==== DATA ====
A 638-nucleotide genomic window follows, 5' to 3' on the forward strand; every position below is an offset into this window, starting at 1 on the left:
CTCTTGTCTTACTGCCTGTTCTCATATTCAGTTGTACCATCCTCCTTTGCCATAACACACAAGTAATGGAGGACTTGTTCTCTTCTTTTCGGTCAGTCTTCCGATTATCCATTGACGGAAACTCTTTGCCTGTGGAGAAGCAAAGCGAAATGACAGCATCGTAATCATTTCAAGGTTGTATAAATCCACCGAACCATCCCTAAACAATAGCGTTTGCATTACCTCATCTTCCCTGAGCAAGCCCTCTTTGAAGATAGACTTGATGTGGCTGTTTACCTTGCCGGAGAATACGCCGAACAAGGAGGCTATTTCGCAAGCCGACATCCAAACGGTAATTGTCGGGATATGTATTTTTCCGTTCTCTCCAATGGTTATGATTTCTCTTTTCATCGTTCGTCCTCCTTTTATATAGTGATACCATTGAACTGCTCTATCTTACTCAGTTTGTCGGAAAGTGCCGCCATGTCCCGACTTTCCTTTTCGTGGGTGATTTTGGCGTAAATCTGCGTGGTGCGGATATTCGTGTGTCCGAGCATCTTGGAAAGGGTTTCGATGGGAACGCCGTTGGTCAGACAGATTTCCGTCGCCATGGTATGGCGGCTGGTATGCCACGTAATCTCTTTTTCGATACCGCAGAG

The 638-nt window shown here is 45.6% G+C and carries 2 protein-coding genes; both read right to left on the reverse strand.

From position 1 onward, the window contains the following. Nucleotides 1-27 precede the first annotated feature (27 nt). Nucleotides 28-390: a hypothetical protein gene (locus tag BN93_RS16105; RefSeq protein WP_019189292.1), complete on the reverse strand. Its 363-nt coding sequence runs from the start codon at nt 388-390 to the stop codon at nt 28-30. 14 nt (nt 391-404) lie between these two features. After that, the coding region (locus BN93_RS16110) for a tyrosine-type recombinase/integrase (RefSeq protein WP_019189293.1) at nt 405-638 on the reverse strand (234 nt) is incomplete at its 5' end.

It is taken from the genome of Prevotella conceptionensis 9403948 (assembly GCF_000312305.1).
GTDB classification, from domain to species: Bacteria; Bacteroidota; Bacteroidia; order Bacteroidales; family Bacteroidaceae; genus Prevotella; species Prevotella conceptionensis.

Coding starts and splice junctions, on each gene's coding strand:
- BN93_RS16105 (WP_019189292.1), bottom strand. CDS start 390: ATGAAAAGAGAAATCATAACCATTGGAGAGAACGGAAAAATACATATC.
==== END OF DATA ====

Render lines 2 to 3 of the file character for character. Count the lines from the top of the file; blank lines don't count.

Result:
CTCTTGTCTTACTGCCTGTTCTCATATTCAGTTGTACCATCCTCCTTTGCCATAACACACAAGTAATGGAGGACTTGTTCTCTTCTTTTCGGTCAGTCTTCCGATTATCCATTGACGGAAACTCTTTGCCTGTGGAGAAGCAAAGCGAAATGACAGCATCGTAATCATTTCAAGGTTGTATAAATCCACCGAACCATCCCTAAACAATAGCGTTTGCATTACCTCATCTTCCCTGAGCAAGCCCTCTTTGAAGATAGACTTGATGTGGCTGTTTACCTTGCCGGAGAATACGCCGAACAAGGAGGCTATTTCGCAAGCCGACATCCAAACGGTAATTGTCGGGATATGTATTTTTCCGTTCTCTCCAATGGTTATGATTTCTCTTTTCATCGTTCGTCCTCCTTTTATATAGTGATACCATTGAACTGCTCTATCTTACTCAGTTTGTCGGAAAGTGCCGCCATGTCCCGACTTTCCTTTTCGTGGGTGATTTTGGCGTAAATCTGCGTGGTGCGGATATTCGTGTGTCCGAGCATCTTGGAAAGGGTTTCGATGGGAACGCCGTTGGTCAGACAGATTTCCGTCGCCATGGTATGGCGGCTGGTATGCCACGTAATCTCTTTTTCGATACCGCAGAG

The 638-nt window shown here is 45.6% G+C and carries 2 protein-coding genes; both read right to left on the reverse strand.